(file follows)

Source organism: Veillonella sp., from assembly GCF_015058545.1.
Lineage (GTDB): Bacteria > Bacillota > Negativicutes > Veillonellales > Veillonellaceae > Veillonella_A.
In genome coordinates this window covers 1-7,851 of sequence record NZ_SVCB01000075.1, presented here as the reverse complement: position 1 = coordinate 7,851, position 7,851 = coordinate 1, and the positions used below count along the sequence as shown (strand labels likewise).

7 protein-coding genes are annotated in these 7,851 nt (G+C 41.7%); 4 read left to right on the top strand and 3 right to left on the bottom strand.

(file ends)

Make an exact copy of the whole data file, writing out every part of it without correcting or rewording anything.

Source organism: Veillonella sp., from assembly GCF_015058545.1.
Lineage (GTDB): Bacteria > Bacillota > Negativicutes > Veillonellales > Veillonellaceae > Veillonella_A.
In genome coordinates this window covers 1-7,851 of sequence record NZ_SVCB01000075.1, presented here as the reverse complement: position 1 = coordinate 7,851, position 7,851 = coordinate 1, and the positions used below count along the sequence as shown (strand labels likewise).

7 protein-coding genes are annotated in these 7,851 nt (G+C 41.7%); 4 read left to right on the top strand and 3 right to left on the bottom strand.